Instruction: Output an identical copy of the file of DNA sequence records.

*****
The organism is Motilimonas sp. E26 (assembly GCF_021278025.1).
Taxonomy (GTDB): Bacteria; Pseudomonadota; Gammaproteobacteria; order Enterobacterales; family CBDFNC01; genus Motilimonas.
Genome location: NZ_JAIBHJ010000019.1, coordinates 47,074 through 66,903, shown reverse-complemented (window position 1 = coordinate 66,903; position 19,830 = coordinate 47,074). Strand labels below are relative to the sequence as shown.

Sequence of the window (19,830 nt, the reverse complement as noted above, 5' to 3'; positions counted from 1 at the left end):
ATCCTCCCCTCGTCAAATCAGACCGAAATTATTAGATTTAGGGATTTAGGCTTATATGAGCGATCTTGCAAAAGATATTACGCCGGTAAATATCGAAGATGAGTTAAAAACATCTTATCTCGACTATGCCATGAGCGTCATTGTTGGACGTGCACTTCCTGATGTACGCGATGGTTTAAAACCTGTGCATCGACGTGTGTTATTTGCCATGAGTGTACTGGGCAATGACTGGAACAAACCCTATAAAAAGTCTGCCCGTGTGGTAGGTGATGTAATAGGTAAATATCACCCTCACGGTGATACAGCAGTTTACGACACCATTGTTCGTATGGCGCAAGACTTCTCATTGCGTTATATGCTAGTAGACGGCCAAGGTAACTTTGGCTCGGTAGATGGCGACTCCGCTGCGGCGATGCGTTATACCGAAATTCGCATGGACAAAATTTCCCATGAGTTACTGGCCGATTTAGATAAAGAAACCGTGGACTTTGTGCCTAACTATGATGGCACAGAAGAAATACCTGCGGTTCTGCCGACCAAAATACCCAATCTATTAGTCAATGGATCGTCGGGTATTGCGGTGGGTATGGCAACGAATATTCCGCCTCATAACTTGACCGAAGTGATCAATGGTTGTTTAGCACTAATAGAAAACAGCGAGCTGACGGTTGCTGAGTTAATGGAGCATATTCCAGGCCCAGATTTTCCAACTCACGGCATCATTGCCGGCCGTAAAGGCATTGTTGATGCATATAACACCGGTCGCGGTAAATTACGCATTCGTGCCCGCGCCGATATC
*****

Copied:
The organism is Motilimonas sp. E26 (assembly GCF_021278025.1).
Taxonomy (GTDB): Bacteria; Pseudomonadota; Gammaproteobacteria; order Enterobacterales; family CBDFNC01; genus Motilimonas.
Genome location: NZ_JAIBHJ010000019.1, coordinates 47,074 through 66,903, shown reverse-complemented (window position 1 = coordinate 66,903; position 19,830 = coordinate 47,074). Strand labels below are relative to the sequence as shown.

Sequence of the window (19,830 nt, the reverse complement as noted above, 5' to 3'; positions counted from 1 at the left end):
ATCCTCCCCTCGTCAAATCAGACCGAAATTATTAGATTTAGGGATTTAGGCTTATATGAGCGATCTTGCAAAAGATATTACGCCGGTAAATATCGAAGATGAGTTAAAAACATCTTATCTCGACTATGCCATGAGCGTCATTGTTGGACGTGCACTTCCTGATGTACGCGATGGTTTAAAACCTGTGCATCGACGTGTGTTATTTGCCATGAGTGTACTGGGCAATGACTGGAACAAACCCTATAAAAAGTCTGCCCGTGTGGTAGGTGATGTAATAGGTAAATATCACCCTCACGGTGATACAGCAGTTTACGACACCATTGTTCGTATGGCGCAAGACTTCTCATTGCGTTATATGCTAGTAGACGGCCAAGGTAACTTTGGCTCGGTAGATGGCGACTCCGCTGCGGCGATGCGTTATACCGAAATTCGCATGGACAAAATTTCCCATGAGTTACTGGCCGATTTAGATAAAGAAACCGTGGACTTTGTGCCTAACTATGATGGCACAGAAGAAATACCTGCGGTTCTGCCGACCAAAATACCCAATCTATTAGTCAATGGATCGTCGGGTATTGCGGTGGGTATGGCAACGAATATTCCGCCTCATAACTTGACCGAAGTGATCAATGGTTGTTTAGCACTAATAGAAAACAGCGAGCTGACGGTTGCTGAGTTAATGGAGCATATTCCAGGCCCAGATTTTCCAACTCACGGCATCATTGCCGGCCGTAAAGGCATTGTTGATGCATATAACACCGGTCGCGGTAAATTACGCATTCGTGCCCGCGCCGATATC